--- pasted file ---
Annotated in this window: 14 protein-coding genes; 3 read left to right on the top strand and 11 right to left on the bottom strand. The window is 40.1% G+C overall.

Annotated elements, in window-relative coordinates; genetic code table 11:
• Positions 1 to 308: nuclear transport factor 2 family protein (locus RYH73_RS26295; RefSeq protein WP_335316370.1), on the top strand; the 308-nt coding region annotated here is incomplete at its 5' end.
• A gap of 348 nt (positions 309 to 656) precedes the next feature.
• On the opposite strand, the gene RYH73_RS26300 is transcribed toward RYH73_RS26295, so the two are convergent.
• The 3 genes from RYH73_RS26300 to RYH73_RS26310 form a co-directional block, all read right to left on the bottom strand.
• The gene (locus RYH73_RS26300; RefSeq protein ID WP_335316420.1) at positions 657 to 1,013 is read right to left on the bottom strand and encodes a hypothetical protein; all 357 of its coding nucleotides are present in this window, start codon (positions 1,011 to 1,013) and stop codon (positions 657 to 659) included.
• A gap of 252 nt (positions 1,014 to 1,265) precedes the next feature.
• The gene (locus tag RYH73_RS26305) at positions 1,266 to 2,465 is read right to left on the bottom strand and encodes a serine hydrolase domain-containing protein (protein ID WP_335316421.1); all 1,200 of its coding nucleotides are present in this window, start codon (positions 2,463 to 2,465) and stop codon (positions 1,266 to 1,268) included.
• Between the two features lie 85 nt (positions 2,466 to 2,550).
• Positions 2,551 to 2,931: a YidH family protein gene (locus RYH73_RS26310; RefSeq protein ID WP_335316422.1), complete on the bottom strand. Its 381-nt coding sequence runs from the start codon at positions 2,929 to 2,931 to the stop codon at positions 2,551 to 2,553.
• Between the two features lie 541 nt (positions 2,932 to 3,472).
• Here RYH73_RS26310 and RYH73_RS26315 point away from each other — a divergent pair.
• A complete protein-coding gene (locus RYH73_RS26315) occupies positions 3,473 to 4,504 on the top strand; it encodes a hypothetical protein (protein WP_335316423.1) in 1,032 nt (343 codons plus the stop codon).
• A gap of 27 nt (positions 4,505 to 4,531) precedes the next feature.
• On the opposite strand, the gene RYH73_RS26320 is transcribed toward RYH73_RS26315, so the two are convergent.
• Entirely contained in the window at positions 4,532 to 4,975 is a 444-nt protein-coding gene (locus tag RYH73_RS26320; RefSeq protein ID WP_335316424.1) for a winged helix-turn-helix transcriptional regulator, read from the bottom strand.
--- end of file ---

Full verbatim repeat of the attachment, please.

Annotated in this window: 14 protein-coding genes; 3 read left to right on the top strand and 11 right to left on the bottom strand. The window is 40.1% G+C overall.

Annotated elements, in window-relative coordinates; genetic code table 11:
• Positions 1 to 308: nuclear transport factor 2 family protein (locus RYH73_RS26295; RefSeq protein WP_335316370.1), on the top strand; the 308-nt coding region annotated here is incomplete at its 5' end.
• A gap of 348 nt (positions 309 to 656) precedes the next feature.
• On the opposite strand, the gene RYH73_RS26300 is transcribed toward RYH73_RS26295, so the two are convergent.
• The 3 genes from RYH73_RS26300 to RYH73_RS26310 form a co-directional block, all read right to left on the bottom strand.
• The gene (locus RYH73_RS26300; RefSeq protein ID WP_335316420.1) at positions 657 to 1,013 is read right to left on the bottom strand and encodes a hypothetical protein; all 357 of its coding nucleotides are present in this window, start codon (positions 1,011 to 1,013) and stop codon (positions 657 to 659) included.
• A gap of 252 nt (positions 1,014 to 1,265) precedes the next feature.
• The gene (locus tag RYH73_RS26305) at positions 1,266 to 2,465 is read right to left on the bottom strand and encodes a serine hydrolase domain-containing protein (protein ID WP_335316421.1); all 1,200 of its coding nucleotides are present in this window, start codon (positions 2,463 to 2,465) and stop codon (positions 1,266 to 1,268) included.
• Between the two features lie 85 nt (positions 2,466 to 2,550).
• Positions 2,551 to 2,931: a YidH family protein gene (locus RYH73_RS26310; RefSeq protein ID WP_335316422.1), complete on the bottom strand. Its 381-nt coding sequence runs from the start codon at positions 2,929 to 2,931 to the stop codon at positions 2,551 to 2,553.
• Between the two features lie 541 nt (positions 2,932 to 3,472).
• Here RYH73_RS26310 and RYH73_RS26315 point away from each other — a divergent pair.
• A complete protein-coding gene (locus RYH73_RS26315) occupies positions 3,473 to 4,504 on the top strand; it encodes a hypothetical protein (protein WP_335316423.1) in 1,032 nt (343 codons plus the stop codon).
• A gap of 27 nt (positions 4,505 to 4,531) precedes the next feature.
• On the opposite strand, the gene RYH73_RS26320 is transcribed toward RYH73_RS26315, so the two are convergent.
• Entirely contained in the window at positions 4,532 to 4,975 is a 444-nt protein-coding gene (locus tag RYH73_RS26320; RefSeq protein ID WP_335316424.1) for a winged helix-turn-helix transcriptional regulator, read from the bottom strand.